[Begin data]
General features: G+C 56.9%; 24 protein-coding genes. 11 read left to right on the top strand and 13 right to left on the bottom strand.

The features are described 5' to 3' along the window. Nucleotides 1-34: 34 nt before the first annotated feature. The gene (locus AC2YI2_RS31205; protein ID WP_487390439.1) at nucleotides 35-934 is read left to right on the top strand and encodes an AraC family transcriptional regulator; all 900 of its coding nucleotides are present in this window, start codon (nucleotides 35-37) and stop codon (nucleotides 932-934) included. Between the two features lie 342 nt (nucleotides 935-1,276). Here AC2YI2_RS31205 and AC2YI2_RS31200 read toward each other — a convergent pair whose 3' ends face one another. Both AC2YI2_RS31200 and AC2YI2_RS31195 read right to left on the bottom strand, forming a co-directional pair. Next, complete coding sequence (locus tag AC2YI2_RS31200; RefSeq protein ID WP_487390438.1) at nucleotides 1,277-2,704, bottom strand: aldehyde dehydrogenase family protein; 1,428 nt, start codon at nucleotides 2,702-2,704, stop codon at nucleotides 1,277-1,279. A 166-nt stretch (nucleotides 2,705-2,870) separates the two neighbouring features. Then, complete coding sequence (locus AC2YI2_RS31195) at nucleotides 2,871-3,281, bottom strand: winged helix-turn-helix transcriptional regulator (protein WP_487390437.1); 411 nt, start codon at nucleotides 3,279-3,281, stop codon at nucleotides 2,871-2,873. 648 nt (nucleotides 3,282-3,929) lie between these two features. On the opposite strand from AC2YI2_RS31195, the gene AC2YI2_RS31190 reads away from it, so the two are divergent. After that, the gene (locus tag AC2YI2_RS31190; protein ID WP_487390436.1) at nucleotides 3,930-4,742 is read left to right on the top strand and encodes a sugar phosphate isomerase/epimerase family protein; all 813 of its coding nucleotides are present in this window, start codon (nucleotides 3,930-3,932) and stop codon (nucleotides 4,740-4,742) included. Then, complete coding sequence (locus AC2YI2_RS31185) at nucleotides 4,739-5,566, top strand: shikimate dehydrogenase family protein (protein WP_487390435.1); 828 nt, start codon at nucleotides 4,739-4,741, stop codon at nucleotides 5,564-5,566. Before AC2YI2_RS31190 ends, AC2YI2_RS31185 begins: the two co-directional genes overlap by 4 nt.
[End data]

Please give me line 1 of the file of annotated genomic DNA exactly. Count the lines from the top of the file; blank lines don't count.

General features: G+C 56.9%; 24 protein-coding genes. 11 read left to right on the top strand and 13 right to left on the bottom strand.